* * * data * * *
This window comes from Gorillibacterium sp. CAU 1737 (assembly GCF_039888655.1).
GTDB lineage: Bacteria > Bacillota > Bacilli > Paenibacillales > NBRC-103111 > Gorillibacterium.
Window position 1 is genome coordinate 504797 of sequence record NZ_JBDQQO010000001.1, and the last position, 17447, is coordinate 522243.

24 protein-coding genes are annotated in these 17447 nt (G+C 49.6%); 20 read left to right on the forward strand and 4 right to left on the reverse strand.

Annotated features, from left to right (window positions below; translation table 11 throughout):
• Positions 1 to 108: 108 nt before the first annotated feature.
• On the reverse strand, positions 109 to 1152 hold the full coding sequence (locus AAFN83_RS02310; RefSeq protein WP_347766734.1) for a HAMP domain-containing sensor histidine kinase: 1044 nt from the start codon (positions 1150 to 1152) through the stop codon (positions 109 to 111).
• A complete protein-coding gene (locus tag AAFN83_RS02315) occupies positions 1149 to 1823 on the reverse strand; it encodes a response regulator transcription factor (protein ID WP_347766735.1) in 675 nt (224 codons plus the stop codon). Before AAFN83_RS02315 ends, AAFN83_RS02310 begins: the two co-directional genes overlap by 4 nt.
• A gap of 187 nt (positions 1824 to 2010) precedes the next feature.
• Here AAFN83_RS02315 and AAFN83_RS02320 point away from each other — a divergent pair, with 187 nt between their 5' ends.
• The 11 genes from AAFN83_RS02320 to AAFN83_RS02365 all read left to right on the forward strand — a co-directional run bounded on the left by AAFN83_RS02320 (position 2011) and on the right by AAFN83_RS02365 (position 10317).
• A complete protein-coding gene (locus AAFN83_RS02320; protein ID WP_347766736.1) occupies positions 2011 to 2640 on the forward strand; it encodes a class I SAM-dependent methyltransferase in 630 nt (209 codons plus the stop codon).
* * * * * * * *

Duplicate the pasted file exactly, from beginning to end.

This window comes from Gorillibacterium sp. CAU 1737 (assembly GCF_039888655.1).
GTDB lineage: Bacteria > Bacillota > Bacilli > Paenibacillales > NBRC-103111 > Gorillibacterium.
Window position 1 is genome coordinate 504797 of sequence record NZ_JBDQQO010000001.1, and the last position, 17447, is coordinate 522243.

24 protein-coding genes are annotated in these 17447 nt (G+C 49.6%); 20 read left to right on the forward strand and 4 right to left on the reverse strand.

Annotated features, from left to right (window positions below; translation table 11 throughout):
• Positions 1 to 108: 108 nt before the first annotated feature.
• On the reverse strand, positions 109 to 1152 hold the full coding sequence (locus AAFN83_RS02310; RefSeq protein WP_347766734.1) for a HAMP domain-containing sensor histidine kinase: 1044 nt from the start codon (positions 1150 to 1152) through the stop codon (positions 109 to 111).
• A complete protein-coding gene (locus tag AAFN83_RS02315) occupies positions 1149 to 1823 on the reverse strand; it encodes a response regulator transcription factor (protein ID WP_347766735.1) in 675 nt (224 codons plus the stop codon). Before AAFN83_RS02315 ends, AAFN83_RS02310 begins: the two co-directional genes overlap by 4 nt.
• A gap of 187 nt (positions 1824 to 2010) precedes the next feature.
• Here AAFN83_RS02315 and AAFN83_RS02320 point away from each other — a divergent pair, with 187 nt between their 5' ends.
• The 11 genes from AAFN83_RS02320 to AAFN83_RS02365 all read left to right on the forward strand — a co-directional run bounded on the left by AAFN83_RS02320 (position 2011) and on the right by AAFN83_RS02365 (position 10317).
• A complete protein-coding gene (locus AAFN83_RS02320; protein ID WP_347766736.1) occupies positions 2011 to 2640 on the forward strand; it encodes a class I SAM-dependent methyltransferase in 630 nt (209 codons plus the stop codon).